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how poetry asserts itself

from a work in progress: “process, not a journey” (17)

Image of cute little boy launch paper ship on the lake in the park. Adorable kid boy playing with a boat. Curious child sailing a toy boat by the waters’ edge outdoors. Childhood and ecology concept

he alludes to a poem as if others

know what he thinks about before he can

speak which in this case means before he can

think his thoughts being like Rube Goldberg

devices clacking along tripping springs and

traps which propel the odd idea along

tangential routes until finally falling

into its assigned slot and everything

stops and silence expands like waves of water

rippling across the surface of a lake

eventually lapping the far shore

where a small boy plays with a wooden boat

never once thinking about poetry

(January 23, 2020)

A Disappointing Session at the English Teacher Conference

I am here

I am here abuzz on coffee

I am impatient with the speaker who is reading her power points to us

I am a reader, as is everyone in this room

this is an English teacher conference after all

the power point is structured like an academic research article

I only know this because once

I was, or wanted to be, an academic

I am a teacher

I understand research and its power

I want my students to feel this power

The presenter has stopped reading her power point

a student of the presenter has stood to witness

he was successful, he feels transformed

so he is transformed

another student stands to witness

she too was successful-

and transformed-

Bless Us Jesus-

which no one said, but they could have

or did say without being religious

or calling on Jesus

this presentation is a sales job

not just for the class on research

but for the presenter’s new book on research—

your students can feel this way too

BUY my BOOK

I’ve had too much coffee

and leave to find a restroom

(December 6, 2019)

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A Haiku a day for a Month

A little more than a month ago, one of my work mates proposed that she, a math teacher, and myself write a haiku a day for a month. After 37 haikus (I wrote more than one some days), I am going to stop the exercise. I think that my fellow English teacher proposed the undertaking in order to make her write everyday. I do this already, so it did not motivate me to write. I did find it a calming activity most days: a time to stop and think about what was in front of me either physically, mentally, or spiritually. However, it also deflected my attention away from other poems I had been working on. Usually I post about 15 or so poems a month (sometimes even pushing to 20). In October, because of the haiku event, I posted 38 new poems. I like haiku, and like writing them. Usually I make up parameters for my writing in an arbitrary and random manner. During the exercise, I used the traditional 5-7-5 syllable count, although I have in the past ignored that stricture focusing more on the brief flash of attention than on a numbers game. Figuring the syllable count is more of a guideline than a law. I don’t plan on giving haiku up; I’m just not going to sit down each day to write one. I have always written in small snatches of time, never having the leisure to write for extended lengths during the day. So, haiku, and imagism, lend themselves well to going from start to finish in the brief time I have to write. However, I also like spending time in my head as I go through the day, thinking about a longer piece. Therefore, as I stated at the beginning of this ramble, I am going to end my participation in the project. Thanks to all of you who read and liked the work I have posted over the last month.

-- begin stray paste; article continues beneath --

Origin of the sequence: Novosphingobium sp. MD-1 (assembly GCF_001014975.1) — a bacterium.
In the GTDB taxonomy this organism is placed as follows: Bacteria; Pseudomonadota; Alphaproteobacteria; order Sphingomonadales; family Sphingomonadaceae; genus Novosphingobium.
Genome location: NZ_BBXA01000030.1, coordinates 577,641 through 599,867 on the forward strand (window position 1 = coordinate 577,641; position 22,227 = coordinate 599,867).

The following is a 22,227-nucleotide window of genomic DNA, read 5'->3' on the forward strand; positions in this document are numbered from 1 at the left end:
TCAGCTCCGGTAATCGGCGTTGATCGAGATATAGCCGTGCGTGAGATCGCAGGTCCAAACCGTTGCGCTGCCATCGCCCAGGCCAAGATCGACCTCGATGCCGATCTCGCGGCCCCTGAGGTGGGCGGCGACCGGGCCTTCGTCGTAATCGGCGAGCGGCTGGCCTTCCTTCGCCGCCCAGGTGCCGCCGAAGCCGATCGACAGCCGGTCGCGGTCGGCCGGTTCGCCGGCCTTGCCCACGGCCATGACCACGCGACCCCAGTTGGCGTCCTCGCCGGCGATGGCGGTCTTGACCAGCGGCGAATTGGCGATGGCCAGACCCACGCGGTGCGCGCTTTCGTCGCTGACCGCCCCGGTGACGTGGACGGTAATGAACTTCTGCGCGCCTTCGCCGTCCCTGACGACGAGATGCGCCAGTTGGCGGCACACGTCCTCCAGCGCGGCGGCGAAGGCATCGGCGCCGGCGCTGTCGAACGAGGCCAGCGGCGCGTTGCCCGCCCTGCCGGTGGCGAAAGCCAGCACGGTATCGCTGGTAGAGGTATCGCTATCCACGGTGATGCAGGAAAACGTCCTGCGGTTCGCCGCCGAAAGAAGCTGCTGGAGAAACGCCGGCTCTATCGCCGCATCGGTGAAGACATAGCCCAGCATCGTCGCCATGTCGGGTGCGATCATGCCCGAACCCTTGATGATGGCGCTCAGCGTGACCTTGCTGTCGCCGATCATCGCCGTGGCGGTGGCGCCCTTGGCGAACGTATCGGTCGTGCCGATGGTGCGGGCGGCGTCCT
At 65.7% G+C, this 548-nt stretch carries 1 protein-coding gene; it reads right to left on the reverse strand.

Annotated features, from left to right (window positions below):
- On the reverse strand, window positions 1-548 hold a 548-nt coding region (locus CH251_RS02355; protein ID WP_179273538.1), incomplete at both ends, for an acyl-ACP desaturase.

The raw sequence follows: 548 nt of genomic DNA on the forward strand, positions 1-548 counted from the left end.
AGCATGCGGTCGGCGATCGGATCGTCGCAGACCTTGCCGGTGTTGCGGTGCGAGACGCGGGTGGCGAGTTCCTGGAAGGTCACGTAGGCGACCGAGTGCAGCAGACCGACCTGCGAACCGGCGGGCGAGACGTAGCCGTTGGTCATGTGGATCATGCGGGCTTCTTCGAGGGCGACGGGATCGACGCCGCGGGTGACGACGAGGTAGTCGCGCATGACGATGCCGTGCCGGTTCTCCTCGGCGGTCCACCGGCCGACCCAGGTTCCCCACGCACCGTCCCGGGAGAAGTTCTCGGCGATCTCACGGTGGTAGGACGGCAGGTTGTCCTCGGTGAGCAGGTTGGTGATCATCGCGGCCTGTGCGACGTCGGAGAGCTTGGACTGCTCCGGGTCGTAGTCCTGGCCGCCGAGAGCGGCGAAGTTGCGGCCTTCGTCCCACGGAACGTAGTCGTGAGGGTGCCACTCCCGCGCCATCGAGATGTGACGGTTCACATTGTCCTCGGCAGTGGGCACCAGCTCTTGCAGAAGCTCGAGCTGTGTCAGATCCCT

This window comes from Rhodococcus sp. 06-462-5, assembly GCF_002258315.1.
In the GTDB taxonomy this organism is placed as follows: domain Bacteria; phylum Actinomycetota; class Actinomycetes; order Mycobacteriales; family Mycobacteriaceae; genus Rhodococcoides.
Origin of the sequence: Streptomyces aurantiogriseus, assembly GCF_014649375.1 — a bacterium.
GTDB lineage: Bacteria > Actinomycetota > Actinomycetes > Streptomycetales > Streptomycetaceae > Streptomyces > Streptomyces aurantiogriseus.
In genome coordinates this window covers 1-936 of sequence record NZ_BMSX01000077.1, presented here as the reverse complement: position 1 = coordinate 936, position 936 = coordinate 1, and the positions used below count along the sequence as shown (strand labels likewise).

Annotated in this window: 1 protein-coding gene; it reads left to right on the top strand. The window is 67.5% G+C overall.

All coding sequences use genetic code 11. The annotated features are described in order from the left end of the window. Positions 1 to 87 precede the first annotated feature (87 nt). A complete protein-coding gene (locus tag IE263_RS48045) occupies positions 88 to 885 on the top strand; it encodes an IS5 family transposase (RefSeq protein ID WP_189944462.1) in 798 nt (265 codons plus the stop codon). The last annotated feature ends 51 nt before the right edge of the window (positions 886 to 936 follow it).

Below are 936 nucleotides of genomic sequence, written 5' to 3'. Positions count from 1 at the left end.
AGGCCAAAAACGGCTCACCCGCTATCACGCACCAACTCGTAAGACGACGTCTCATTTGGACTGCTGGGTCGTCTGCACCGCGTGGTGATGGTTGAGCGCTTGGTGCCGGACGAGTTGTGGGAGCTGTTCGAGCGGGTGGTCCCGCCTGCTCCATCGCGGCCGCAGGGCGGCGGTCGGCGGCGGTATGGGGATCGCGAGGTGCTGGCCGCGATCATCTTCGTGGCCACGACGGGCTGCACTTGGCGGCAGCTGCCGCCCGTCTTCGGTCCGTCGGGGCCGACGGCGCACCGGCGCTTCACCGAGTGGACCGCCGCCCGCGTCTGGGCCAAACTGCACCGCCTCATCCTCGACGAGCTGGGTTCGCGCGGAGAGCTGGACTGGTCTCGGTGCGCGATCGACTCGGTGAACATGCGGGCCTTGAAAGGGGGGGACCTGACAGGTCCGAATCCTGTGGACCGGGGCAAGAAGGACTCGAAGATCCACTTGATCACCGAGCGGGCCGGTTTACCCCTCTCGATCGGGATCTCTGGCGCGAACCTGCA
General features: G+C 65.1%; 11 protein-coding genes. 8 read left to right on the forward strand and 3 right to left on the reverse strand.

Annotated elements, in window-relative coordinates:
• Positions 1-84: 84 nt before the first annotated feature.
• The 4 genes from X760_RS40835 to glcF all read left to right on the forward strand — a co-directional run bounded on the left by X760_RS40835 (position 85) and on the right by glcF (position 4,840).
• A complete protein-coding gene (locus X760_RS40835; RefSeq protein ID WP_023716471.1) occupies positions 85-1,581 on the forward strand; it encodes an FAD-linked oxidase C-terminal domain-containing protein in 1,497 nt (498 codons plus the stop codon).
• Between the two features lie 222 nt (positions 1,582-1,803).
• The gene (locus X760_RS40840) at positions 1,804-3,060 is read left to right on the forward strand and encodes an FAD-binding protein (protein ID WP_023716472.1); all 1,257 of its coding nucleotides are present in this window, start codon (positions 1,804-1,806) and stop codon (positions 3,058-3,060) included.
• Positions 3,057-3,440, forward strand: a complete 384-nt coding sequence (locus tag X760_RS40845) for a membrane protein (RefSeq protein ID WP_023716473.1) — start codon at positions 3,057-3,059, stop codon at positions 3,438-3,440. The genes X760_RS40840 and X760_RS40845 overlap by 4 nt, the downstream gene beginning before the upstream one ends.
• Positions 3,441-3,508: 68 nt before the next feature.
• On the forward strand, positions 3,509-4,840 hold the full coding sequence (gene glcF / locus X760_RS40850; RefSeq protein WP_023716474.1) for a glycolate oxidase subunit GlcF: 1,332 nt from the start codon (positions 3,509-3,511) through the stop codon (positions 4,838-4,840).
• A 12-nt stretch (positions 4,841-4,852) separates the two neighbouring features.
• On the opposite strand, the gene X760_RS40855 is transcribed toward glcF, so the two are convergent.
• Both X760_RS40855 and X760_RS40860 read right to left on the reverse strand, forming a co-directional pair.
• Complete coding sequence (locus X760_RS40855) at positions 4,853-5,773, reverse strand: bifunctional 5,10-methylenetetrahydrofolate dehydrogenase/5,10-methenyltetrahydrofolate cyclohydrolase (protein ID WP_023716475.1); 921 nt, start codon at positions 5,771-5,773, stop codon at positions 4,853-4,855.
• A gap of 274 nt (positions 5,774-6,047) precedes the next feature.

(October 31, 2019)

As He Peered over his Glasses

She spoke without preface,

as if sh knew him:

each sentence a non-sequitar

even to itself; no beginning

no end, no predicate

to bend into an open heart.

Askew to his position,

she formed a fulcrum

with no place to stand

like surf far out to sea

crashing against itself.

Until in a froth of inaction,

he drowned, swallowing his words,

as if they mattered.

(August 21, 2019)

Chromosome Damage (continued)

(Work in Progress)

(23)

I caught my breath,

And did not speak.

Is writing equivalent

To speech? I loved you,

In silence.

(42)

Self-doubt’s constant

Caterwauling echoes,

Like now— I mock

Attempts to quiet:

Hush, hush

Little baby hush—

All these scorpions

Are your own, each

Tail-strike skitters

Across skin.

(11)

Memory circles back to savage the corpse.

(42)

If only the dead would remain with the dead;

The past cannot so easily be revised—

I know what I desire to have happened;

Yet a mirror cannot be unbroken.

(12)

I can only see what

I think it is I see.

(4)

A lens warps light.

(38)

We are woven through our day

Despite our proclivities

Or desires. A thread’s easy

Enough to trace in retrospect

As being a part to a whole.

(31)

And here I am

Beneath a December moon

Waxing its way

Across a gray night.

Fate, or circumstance,

Is of no consequence.

(36)

He touches his forehead

To the damp ground

In a patterned response

To appease God’s chaos.

Here things are quiet;

Here one pretends

There is this center.

(6)

She waits, then dons her mask.

(7)

He scurries beneath the rain.